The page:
I am having trouble with a leader I know. Sometimes, he just refuses to change, even when the evidence is right before him. It is not that his attitude is impossible to live with. Over the years, I have grown used to his particular approach to hierarchical decision making. I am not meaning to be negative, but his style can be offensive and demotivating, to say the least.


A few months ago, I came across a book entitled Immunity to Change by Kegan and Lahey. What an ironic title. Is not change what most people long for, at least to some degree? How often have you heard “If only I could change my career,” or “If only I could lose a few pounds this year,” or “If only [fill in the blank] was different”? Change seems elusive for many people; but an immunity to change, what could that be? The leader I know shares this immunity.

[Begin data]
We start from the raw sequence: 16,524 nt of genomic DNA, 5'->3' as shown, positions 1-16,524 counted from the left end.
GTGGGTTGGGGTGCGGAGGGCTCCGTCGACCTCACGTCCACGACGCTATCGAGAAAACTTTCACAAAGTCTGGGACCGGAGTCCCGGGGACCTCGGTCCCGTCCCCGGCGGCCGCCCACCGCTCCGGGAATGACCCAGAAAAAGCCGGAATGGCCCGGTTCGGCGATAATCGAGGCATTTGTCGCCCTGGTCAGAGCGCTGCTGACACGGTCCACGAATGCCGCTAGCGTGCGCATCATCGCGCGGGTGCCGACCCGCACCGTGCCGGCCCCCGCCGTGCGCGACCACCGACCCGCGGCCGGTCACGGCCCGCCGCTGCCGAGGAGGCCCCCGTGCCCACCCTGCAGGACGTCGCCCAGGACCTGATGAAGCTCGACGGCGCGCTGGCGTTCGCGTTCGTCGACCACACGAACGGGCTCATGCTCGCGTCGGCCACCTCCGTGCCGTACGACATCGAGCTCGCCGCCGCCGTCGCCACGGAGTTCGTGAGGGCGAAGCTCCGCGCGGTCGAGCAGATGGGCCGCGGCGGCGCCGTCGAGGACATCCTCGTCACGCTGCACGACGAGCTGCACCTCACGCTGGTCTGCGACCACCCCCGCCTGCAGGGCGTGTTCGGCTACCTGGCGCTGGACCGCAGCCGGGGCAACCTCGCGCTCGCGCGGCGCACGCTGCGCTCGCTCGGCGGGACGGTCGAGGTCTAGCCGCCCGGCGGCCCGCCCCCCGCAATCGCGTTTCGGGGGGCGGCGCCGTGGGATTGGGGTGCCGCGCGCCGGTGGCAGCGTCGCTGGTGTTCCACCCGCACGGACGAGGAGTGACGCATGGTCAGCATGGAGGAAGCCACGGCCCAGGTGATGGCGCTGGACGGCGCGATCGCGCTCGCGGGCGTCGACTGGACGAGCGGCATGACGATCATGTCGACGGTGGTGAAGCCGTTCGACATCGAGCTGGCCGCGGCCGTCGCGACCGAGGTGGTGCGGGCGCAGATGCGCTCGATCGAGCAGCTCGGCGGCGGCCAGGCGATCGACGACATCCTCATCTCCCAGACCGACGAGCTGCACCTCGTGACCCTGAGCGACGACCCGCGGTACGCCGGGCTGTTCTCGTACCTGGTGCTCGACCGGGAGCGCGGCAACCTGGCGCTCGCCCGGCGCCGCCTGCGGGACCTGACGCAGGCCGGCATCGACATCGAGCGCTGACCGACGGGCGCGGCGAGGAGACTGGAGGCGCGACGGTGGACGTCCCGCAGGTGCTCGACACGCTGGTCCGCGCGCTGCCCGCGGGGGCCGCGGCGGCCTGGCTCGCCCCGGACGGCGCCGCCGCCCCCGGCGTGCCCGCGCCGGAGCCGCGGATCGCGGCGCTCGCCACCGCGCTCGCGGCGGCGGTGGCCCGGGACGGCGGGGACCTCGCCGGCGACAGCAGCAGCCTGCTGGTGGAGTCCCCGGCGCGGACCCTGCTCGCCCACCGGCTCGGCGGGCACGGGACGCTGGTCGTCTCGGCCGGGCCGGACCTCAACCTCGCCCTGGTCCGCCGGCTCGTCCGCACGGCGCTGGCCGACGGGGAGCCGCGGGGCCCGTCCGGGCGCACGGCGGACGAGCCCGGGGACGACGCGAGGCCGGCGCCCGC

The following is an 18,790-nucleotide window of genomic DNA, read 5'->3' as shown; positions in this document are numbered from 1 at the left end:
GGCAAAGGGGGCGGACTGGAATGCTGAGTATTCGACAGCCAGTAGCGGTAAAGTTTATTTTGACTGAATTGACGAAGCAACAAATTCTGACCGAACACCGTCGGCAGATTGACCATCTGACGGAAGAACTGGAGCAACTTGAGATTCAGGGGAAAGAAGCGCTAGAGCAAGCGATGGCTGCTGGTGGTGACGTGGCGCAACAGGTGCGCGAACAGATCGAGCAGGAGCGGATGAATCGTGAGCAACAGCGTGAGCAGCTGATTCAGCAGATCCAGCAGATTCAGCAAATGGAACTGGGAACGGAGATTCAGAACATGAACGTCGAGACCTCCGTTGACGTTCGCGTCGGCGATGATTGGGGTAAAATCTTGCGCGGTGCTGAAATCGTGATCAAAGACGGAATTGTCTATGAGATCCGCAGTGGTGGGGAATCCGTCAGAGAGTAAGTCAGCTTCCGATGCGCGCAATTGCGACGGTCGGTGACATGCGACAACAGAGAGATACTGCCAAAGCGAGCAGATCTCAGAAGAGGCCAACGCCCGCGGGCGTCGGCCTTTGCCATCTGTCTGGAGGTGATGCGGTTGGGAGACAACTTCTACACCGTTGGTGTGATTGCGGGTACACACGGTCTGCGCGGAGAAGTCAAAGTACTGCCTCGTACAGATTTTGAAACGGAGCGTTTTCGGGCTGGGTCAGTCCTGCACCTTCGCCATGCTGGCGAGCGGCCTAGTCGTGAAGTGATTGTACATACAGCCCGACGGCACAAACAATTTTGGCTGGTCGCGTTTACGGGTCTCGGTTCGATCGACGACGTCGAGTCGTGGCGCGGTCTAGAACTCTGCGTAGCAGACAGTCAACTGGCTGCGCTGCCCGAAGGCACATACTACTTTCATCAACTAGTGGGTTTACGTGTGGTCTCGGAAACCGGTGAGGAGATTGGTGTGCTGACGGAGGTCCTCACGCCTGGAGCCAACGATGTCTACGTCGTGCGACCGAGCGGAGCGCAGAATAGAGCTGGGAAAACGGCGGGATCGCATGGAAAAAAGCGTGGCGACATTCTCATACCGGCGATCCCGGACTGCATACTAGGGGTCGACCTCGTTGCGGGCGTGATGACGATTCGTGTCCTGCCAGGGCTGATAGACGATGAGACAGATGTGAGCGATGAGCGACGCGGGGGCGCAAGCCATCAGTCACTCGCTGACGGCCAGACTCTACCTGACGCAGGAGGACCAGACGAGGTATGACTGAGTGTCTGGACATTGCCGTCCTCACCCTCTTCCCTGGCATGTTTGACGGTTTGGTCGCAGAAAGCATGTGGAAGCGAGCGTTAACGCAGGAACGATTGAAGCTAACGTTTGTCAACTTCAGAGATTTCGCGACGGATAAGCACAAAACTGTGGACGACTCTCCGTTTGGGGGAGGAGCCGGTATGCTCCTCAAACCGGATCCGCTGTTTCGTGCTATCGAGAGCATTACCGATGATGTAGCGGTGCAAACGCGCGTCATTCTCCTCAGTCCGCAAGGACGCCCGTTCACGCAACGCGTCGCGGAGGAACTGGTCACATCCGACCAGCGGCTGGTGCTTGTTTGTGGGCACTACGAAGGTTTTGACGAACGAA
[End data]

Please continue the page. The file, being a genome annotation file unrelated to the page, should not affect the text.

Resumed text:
For instance, just the other day he said to me, “I don’t understand why people don’t just grow up and do the right thing. Why do people resist change?” I was shocked. Was he unaware of his own resistance to change?

So I gently commented, (I have learned to be gentle with him), that “Leadership is more than giving orders and expecting results. In fact, leadership is a collective and collaborative process that involves working with others across organizational lines.” I wanted to add, “We all have competing values that work against change in our lives, and it is worth exploring them.” Addressing that issue, however, will have to wait.

I am seeing a change in this leader, but it has taken some courage on my part to speak up and challenge his assumptions. Leadership really is an inside job. From the heart, to the head, and out to others. Godly leadership rests on mutual power and authority, not control and coercion. Somewhere he had lost touch with this fact.

I hope he remains open to change and committed to collaboration.

I am that growing leader.

Dennis Nichols

Lead Faculty, Master of Arts in Leadership